V-Day Austin Español is having auditions for Los Monólogos de la Vagina this Saturday, Oct. 4 at 1515 Grove Blvd from 2-5 p.m. Join them in their 9th season of bringing Eve Ensler’a Los Monólogos de la Vagina to Austin!! No experience necessary, but you do have to have the ganas to work in a team and raise awareness about violence against women and girls. Bring your friend, your sisters, la comadre and join the cause! See you there! All proceeds will be donated to SafePlace, the local non profit that helps survivors of violence.
The University of Texas at Austin Department of Theatre and Dance is performing a play based on the beloved children’s story Esperanza Rising at the B. Iden Payne Theatre. Performances are running until Oct. 12.
After tragedy strikes, Esperanza, a young, privileged girl in Mexico, is forced to flee to California where she works in a migrant labor camp during the Great Depression. Esperanza must overcome adversity and find unexpected inner strength. The play is adapted from Pam Muñoz Ryan’s award-winning book.
Performance times are Oct. 5, 11-12 at 2:00 p.m. and October 9-11 at 7:30 p.m. The B. Iden Payne Theatre is located on 300 E. 23rd St. in the F. Loren Winship Drama Building. Ticket prices are $25 for adults, $20 for UT faculty & staff, and $15 for students. They can be purchased, online at JoinTheDrama.org, at the Bass Concert Hall Box Office, at most H-E-B stores and all Texas Box Office outlets or at (512) 477-6060. For more information on Esperanza Rising, visit Texas Performing Arts online HERE.
Beginning May 22 at the Emma S. Barrientos Mexcian American Cultural Center, the Austin Latino Theater Alliance (ALTA) will present Burundanga. Directed by renowned director Alejandro Pedemonte, Burudanga is the successful comedy by the Spanish playwright Jordi Galceran. The Austin run is scheduled for five weeks, ending on June 21. The cast for Burundanga in Austin is comprised by: Juan Cuspinera, Bárbara Garza, Daniela Camiro, Héctor Vera and Mario Ramírez.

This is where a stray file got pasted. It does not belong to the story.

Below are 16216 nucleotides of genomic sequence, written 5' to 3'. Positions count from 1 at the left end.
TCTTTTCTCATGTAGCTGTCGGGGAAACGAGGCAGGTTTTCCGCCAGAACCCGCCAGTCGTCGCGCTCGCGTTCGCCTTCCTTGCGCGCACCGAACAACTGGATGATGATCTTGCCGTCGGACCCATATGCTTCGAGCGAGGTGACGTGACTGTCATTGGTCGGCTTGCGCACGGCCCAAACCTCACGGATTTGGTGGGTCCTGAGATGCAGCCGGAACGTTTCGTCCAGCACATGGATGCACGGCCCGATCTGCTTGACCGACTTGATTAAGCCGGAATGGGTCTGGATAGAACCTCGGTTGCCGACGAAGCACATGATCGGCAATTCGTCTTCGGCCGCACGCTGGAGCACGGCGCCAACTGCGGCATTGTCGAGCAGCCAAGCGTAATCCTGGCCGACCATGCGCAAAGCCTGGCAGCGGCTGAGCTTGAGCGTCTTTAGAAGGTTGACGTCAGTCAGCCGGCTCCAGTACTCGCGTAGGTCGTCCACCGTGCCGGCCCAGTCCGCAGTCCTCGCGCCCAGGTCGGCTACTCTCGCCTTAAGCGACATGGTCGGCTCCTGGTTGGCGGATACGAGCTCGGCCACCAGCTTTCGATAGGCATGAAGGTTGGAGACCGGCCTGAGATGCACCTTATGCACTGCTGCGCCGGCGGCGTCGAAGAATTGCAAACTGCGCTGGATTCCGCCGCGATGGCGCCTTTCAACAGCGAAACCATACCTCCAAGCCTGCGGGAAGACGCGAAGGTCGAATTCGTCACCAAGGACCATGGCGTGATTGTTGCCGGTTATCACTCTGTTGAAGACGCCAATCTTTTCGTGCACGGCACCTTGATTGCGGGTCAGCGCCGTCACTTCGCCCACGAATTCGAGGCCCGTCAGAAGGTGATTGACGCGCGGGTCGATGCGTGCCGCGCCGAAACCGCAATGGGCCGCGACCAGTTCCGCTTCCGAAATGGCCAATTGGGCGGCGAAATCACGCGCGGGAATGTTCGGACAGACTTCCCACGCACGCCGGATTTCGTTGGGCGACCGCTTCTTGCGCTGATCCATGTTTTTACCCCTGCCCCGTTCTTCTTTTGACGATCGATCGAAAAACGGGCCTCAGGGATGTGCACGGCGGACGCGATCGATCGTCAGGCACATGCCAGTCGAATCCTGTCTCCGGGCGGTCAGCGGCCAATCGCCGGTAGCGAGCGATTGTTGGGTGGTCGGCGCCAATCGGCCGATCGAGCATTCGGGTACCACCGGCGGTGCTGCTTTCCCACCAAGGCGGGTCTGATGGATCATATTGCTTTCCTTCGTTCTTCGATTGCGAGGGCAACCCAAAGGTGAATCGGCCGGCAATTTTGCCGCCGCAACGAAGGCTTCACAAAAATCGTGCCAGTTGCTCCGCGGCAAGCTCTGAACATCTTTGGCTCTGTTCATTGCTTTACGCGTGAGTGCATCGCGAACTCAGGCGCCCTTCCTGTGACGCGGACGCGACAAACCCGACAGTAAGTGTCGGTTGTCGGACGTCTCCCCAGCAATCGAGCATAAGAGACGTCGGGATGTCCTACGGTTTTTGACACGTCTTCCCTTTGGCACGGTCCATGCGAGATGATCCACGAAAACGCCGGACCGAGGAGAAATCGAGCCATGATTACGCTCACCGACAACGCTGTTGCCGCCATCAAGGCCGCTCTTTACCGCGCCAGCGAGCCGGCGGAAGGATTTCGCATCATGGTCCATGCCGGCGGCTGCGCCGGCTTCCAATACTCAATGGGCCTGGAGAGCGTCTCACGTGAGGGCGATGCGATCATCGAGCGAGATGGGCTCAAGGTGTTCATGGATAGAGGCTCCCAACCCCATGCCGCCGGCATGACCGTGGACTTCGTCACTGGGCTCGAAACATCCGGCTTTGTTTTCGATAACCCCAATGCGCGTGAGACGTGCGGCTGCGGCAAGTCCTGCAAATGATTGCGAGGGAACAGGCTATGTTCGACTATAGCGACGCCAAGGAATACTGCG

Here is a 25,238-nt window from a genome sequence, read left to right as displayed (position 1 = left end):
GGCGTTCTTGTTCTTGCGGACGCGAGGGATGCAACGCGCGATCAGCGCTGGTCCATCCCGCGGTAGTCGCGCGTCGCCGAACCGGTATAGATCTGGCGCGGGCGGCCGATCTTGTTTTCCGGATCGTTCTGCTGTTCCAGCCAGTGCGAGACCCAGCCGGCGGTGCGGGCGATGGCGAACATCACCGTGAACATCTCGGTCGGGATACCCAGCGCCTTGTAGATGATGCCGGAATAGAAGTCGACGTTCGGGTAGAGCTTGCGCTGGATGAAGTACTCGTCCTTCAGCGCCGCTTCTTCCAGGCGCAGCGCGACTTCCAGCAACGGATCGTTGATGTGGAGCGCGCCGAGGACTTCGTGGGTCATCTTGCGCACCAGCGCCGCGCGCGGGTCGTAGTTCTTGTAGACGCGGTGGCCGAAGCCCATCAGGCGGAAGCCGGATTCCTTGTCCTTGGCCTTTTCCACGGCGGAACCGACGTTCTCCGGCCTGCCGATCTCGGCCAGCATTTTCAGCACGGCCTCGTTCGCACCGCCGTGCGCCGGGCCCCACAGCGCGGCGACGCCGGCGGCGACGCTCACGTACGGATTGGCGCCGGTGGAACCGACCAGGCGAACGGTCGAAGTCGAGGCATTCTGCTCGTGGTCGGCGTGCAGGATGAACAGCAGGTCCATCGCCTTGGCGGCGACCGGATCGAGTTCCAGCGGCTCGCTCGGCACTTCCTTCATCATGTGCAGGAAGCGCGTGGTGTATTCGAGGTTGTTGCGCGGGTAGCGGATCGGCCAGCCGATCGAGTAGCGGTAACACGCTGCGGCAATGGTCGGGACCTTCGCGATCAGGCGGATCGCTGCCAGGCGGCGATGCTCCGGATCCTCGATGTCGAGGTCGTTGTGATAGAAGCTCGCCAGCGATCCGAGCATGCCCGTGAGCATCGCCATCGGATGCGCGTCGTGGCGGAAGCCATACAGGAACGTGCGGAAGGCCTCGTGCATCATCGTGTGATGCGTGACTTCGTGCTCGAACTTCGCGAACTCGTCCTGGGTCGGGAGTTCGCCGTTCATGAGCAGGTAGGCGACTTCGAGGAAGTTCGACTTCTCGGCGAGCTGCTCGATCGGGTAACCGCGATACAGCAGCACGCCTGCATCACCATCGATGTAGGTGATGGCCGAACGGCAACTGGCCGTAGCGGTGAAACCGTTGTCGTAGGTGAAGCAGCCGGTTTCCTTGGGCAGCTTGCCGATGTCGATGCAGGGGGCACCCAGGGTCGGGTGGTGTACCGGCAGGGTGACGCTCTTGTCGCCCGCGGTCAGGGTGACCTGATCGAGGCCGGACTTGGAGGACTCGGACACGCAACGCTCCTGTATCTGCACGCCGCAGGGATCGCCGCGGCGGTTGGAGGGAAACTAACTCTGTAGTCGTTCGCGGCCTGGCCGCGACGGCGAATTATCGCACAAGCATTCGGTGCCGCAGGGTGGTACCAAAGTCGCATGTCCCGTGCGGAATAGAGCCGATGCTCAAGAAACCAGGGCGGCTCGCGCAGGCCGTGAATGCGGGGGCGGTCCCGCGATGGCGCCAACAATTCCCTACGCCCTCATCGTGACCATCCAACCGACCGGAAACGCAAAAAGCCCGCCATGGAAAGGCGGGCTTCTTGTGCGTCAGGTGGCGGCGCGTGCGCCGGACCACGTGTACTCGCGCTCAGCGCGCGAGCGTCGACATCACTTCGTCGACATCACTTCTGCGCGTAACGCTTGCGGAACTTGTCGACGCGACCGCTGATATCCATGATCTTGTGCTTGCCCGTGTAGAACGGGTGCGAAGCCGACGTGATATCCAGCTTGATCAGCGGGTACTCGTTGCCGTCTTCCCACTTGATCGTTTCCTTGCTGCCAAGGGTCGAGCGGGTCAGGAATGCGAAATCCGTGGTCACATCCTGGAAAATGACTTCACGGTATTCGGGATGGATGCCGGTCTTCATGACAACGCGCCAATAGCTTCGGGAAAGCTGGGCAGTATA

Berta (Barbara Garza) is pregnant but she does not know if having the baby is the best thing to do. She has doubts about whether or not Manel (Juan Cuspinera ) is the man of her life. To clear all these doubts, Silvia (Daniela Camiro) convinces Berta to use Burundanga as the solution to her problem. Doing this, she will, once and for all, dispel any doubts she has about her boyfriend. What they don’t know, is that this will lead to a series of unexpected situations.
Burundanga is a play of entanglements in which everyday situations of social interest are satirized in a subtle way .
In complicity with everyday language and the common experiences of people , Jordi Galceran (writer of “The Gronholm Method” and “Cancun”, among other theatrical wonders) achieves a very light comedy in which Burundanga (known as scopolamine in Colombia) is an evidential catalyst that unchains a series of situations from which the characters of the story will not know how to escape.
Emma S. Barrientos Mexican American Cultural Center is located at 600 River Street. Shows will run from Thursdays to Saturdays and begin at 8 p.m. Early arrival is suggested. Tickets are $15 general admission and $12 for students and seniors. Advance tickets can be purchased online here. The show will be presented in Spanish with English surtitles and has a Classification of “R.”
A new installment in the series by the Austin Latino Theatre Aliance (ALTA) HABLA Teatro, “A Glimpse of the Texas-Mexico Border,” will be hosted on Mar. 29 at the Emma S. Barrientos Mexican American Cultural Center through Teatro Chicano de Laredo.
ALTA was founded in 1998 and is an organization working to unite and support Latino and Hispanic theater groups in Austin by nurturing the development of new talents in theatre arts. According to ALTA, the aim of this current series is to promote the professional development of the artistic community in the city of Austin, through conferences, workshops and seminars with professionals and internationally recognized artists. The goal of Teatro Chicano de Laredo is portray the border life through theatre and bring up issues to bring forth social change in the Latino community.